Will Wonder Woman be a genuinely feminist superhero film?
Wonder Woman hits cinemas this week, and we ask: will it be a step forward or a lost opportunity?
Breasts. Massive, massive breasts are the difference. For obvious reasons, female athletes tend to have quite compact chests; female superheroes very much don’t. That’s not to say that superwomen shouldn’t have a large cup-size, but the preponderance of those that do is telling.
And that would be fine! Sexualised fantasy figures are the bedrock of popular culture. But (and yes, call us Captain Obvious) there just isn’t the same distortion ratio for male superheroes. As with their female counterparts, they resemble our most shredded and hypertrophied real-life sporty people, our beefiest jocks, but their secondary sexual characteristics aren’t so eye-poppingly enlarged; their codpieces aren’t ginormous – which they would be, if things were fair.
It’s a point that’s been made before, and in hilarious ways. We recommend checking out ‘The Hawkeye Initiative’, a Tumblr account dedicated to redrawing sexualised female superheroes as usually butch marksman Hawkeye. Seeing him squat and pout in a variety of skimpy costumes doesn’t redress anything, but it’s very funny, and very revealing (in more ways than one).
The thing is, you can create as many ‘strong female characters’ as you like, but the progressiveness is rather undermined if they’re also designed according to the male gaze.
We’re not passing judgement on Wonder Woman until we’ve seen it, and there’s every chance that director Patty Jenkins has made a blockbuster that treats its female protagonist with the respect she deserves. All we’re saying is: be sceptical. Yes, we all want this to be a feminist superhero movie, but Wonder Women was created in a more sexist era and Jenkins’ movie has a lot of work to do.
It can be done. Other fantasy/superhero films and TV series have managed it, paving the way through an otherwise male-dominated genre. Here’s hoping that Wonder Woman follows in their footsteps.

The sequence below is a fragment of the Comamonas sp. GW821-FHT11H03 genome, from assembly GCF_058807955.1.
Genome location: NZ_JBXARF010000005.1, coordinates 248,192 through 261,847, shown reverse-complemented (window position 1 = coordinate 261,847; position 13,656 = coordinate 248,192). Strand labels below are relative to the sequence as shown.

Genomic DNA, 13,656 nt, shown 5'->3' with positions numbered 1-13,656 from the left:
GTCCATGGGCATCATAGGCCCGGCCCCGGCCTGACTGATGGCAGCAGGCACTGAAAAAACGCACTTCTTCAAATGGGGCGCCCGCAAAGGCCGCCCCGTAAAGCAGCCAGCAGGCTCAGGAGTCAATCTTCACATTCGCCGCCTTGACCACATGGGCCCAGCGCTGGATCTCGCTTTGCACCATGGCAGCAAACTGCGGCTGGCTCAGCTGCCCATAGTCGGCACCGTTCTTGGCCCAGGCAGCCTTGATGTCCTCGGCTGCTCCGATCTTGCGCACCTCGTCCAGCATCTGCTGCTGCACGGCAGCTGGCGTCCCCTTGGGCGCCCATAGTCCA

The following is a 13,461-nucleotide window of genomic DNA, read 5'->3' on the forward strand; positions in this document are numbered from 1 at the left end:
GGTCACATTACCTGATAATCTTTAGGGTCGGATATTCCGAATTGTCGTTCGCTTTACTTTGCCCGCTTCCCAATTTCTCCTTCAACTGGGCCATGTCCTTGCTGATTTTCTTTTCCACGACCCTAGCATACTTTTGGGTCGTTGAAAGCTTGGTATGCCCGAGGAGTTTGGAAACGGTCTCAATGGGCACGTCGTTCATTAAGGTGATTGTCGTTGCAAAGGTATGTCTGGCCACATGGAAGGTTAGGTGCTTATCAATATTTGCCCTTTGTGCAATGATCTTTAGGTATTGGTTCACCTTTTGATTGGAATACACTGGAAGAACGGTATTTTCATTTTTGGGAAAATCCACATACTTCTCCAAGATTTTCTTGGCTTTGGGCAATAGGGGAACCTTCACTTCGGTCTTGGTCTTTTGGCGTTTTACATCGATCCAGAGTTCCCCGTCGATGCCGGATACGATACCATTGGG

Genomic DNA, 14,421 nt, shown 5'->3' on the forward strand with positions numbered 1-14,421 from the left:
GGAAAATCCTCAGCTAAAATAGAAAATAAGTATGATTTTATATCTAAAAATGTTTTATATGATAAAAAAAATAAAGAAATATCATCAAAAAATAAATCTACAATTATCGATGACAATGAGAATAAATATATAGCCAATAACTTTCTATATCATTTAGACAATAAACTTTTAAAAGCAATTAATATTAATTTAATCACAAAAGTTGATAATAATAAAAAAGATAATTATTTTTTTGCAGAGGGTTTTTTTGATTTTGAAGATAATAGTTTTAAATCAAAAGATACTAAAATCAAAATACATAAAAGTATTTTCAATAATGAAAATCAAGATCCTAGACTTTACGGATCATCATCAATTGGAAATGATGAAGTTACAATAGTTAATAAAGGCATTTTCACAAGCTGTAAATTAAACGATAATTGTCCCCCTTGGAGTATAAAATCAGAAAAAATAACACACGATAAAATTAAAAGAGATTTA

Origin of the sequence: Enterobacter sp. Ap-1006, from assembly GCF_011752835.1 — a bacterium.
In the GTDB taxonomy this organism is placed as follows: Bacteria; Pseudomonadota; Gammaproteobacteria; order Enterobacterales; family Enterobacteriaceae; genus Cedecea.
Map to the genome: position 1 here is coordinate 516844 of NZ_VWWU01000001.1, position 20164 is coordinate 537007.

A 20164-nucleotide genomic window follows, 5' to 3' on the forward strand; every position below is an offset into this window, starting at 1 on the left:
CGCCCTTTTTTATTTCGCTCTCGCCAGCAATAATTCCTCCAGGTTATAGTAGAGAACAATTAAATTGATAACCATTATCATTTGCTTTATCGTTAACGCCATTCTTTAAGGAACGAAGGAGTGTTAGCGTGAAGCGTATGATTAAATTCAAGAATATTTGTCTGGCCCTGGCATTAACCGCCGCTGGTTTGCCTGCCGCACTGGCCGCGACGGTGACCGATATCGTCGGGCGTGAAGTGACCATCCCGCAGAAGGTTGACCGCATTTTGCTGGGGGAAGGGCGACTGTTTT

Star Wars: The Force Awakens
High marks for successfully integrated feminism. Star Wars is a series that had only featured two significant female characters – a desperately fey princess who gave birth and died; and her daughter, who became the third point of a love triangle and got chained up in armoured swimwear.
In introducing a female protagonist worthy of the franchise, The Force Awakens initially dealt its fans a cheeky fake-out: it looked like the character destined to become a Jedi warrior would be Finn (John Boyega), before revealing Rey (Daisy Ridley) as the chosen one.
Ridley is beautiful but never sexualised, and she never becomes embroiled in a romantic subplot. She’s resourceful, bold, and utterly indignant when someone tries to pull her along somewhere: ‘stop grabbing my hand!’
Mad Max: Fury Road
Here’s another example a male protagonist having to make room for a female one. ‘Mad’ Max Rockatansky is always going to be a part of the Mad Max franchise, being safely titular, but Tom Hardy’s grunting hero was upstaged in Fury Road by unsurpassably kickass Charlize Theron.
Imperator Furiosa (even her name is take-no-prisoners) has a no-nonsense buzzcut, superior marksmanship skills, and – very important for a Mad Max movie – is crazy good at driving. She also literally drives the plot, instigating a rescue of Immortan Joe’s wives by smuggling them out of the Citadel in a tanker. Joe gives chase, of course, but he’s no match for Theron’s one-armed heroine.
The Hunger Games
Jennifer Lawrence has created a new template for female action heroes. She manages to be emotionally vulnerable and open without being weak or dependent, and the result is a rounded, sympathetic protagonist who isn’t a sap or a sex-reward for a male character.
Katniss Everdeen is, like Wonder Woman, a warrior very much in the ‘Amazonian woman’ mould – her bow-and-arrow antics should make that clear. But because Everdeen’s costume was designed in the 2010s rather than the 1940s, she’s dressed more practically and less… well, less like a novelty rodeo clown.
Fingers crossed that Wonder Woman can turn a seven-decade-old glitzy pin-up into a righteous heroine for the 21st Century.
And one example to avoid... Suicide Squad
DC’s last movie before Wonder Woman starred Margot Robbie as former psychiatrist and supervillain Harley Quinn, and the above scene should help you understand why her treatment is objectionable. The token girl, she’s a dangerous ditz, both sexualised and naïve, and everyone watches while she changes into a skimpy outfit. DC set the bar pretty low for itself here: Wonder Woman needs to do more than just step over that bar.